Jon Ronson’s latest book is a frightening, often funny and ultimately humane journey into the world of madness. He spoke to Melanie Sheridan about danger, anxiety and psychopaths.
Madness, insanity and garden-variety craziness. Author, journalist and broadcaster Jon Ronson has made a career out of it. From his documentaries and his radio programmes to his newspaper columns and published books, the often irrational, sometimes endearing and frequently incredible quirks of the human mind have formed a leitmotif, punctuating almost everything he does.
For his first book, Them: Adventures with Extremists, Ronson spent time with conspiracy theorists, religious fanatics, ideologues and nut jobs, all the while maintaining perspective on their humanity. In his best-selling The Men Who Stare at Goats he revealed the existence of a top-secret US military unit very seriously trying to defy the laws of physics, and through it uncovered the irrationality – and insanity – driving America’s war on terror. And now his newest book, The Psychopath Test, explores the madness that makes the world go round, from mass-murdering dictators to mass-market television producers.
“Seriously, I’m not sure how it happened,” Ronson says of his extraordinary career, made all the more extraordinary by the knowledge – made explicit in The Psychopath Test – that he suffers fairly acutely from anxiety. Which seems counter-productive for someone who puts himself in potential harm’s way for a living.
But he says there have only been one or two occasions where he’s been in actual danger. One was when he went to visit the Aryan Nations while researching Them. “They were really serious, frightening skinheads. I felt at risk being there. I went past all the signs saying ‘no Jews’ so if I got beaten up, I couldn’t even blame them. They did warn me!’ ”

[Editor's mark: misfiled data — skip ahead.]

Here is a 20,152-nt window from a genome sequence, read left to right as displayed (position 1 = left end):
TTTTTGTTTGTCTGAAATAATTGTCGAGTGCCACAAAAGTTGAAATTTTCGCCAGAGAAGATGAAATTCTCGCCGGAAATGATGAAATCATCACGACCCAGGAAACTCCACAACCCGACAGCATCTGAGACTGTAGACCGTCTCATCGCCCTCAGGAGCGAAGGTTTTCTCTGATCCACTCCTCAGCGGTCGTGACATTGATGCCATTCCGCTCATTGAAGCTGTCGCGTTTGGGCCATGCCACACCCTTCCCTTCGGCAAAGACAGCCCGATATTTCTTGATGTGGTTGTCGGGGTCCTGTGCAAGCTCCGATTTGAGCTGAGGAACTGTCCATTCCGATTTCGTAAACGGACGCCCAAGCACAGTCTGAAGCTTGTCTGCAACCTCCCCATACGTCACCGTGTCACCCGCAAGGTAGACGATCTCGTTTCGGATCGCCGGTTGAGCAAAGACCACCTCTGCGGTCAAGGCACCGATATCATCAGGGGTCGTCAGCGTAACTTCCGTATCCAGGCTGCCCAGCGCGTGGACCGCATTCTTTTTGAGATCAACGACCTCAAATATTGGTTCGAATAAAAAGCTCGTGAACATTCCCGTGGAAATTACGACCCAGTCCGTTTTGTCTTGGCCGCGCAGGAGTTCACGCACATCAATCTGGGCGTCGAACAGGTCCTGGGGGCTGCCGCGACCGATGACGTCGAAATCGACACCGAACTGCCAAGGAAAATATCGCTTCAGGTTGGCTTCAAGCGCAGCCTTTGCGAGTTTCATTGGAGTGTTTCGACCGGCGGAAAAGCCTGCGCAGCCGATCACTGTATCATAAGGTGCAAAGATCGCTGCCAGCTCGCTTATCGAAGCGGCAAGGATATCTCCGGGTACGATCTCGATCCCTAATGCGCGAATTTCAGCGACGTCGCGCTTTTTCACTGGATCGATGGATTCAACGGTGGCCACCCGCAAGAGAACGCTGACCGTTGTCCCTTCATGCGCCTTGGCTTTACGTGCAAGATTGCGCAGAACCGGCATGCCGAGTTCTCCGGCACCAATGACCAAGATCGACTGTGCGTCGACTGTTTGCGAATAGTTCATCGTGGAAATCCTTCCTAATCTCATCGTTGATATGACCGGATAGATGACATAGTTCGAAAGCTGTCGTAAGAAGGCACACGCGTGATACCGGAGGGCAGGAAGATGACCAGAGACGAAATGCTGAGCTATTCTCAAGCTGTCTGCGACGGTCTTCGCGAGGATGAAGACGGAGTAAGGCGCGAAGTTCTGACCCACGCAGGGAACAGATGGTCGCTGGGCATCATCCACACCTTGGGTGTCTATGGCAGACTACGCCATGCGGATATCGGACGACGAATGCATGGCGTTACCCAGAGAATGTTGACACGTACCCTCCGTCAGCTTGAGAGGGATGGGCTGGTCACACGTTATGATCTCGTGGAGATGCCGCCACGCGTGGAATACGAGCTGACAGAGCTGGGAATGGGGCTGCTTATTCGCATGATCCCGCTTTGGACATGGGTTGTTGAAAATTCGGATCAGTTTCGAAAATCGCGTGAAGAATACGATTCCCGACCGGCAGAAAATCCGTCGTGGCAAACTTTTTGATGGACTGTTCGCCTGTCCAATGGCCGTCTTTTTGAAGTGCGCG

“I’ve always felt that I’m really good at noticing people’s weaknesses, and that is my dark super power.”
Noting that anxiety sufferers frequently “don’t have anxiety about things that they should have anxiety about”, Ronson says his is similarly irrational. “If I’m on the phone trying to get hold of my wife and I can’t I’ll be convinced there’s been some kind of terrible accident. But if I’m with a psychopath, I’m not really that nervous. It’s kinda odd.”
It is odd, but is no doubt part of what makes him such a successful writer. His apparent fearlessness in pursuit of the story is juxtaposed, however, by his ability to empathise with his subjects, no matter how mad they seem. “I’ve always felt that I’m really good at noticing people’s weaknesses,” he says, “and that is my dark super power. That’s probably something I share with a psychopath actually; they’re good at pinpointing people’s weaknesses and so am I. But I do it for overly empathetic reasons. They do it to manipulate people.”
Ronson’s acknowledgement that he shares traits in common with psychopaths goes to the heart of his skill as a writer: he understands that underneath all our crazy, we are all human, all subject to the same emotions.